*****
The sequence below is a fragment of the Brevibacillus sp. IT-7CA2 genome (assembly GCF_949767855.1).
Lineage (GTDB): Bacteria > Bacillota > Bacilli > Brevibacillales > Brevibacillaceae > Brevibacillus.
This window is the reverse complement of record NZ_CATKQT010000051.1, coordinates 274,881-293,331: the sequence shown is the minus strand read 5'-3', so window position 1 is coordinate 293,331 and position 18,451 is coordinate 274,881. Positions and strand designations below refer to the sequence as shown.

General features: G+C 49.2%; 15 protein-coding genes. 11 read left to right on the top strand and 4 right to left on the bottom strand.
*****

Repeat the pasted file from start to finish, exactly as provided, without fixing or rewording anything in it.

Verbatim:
The sequence below is a fragment of the Brevibacillus sp. IT-7CA2 genome (assembly GCF_949767855.1).
Lineage (GTDB): Bacteria > Bacillota > Bacilli > Brevibacillales > Brevibacillaceae > Brevibacillus.
This window is the reverse complement of record NZ_CATKQT010000051.1, coordinates 274,881-293,331: the sequence shown is the minus strand read 5'-3', so window position 1 is coordinate 293,331 and position 18,451 is coordinate 274,881. Positions and strand designations below refer to the sequence as shown.

General features: G+C 49.2%; 15 protein-coding genes. 11 read left to right on the top strand and 4 right to left on the bottom strand.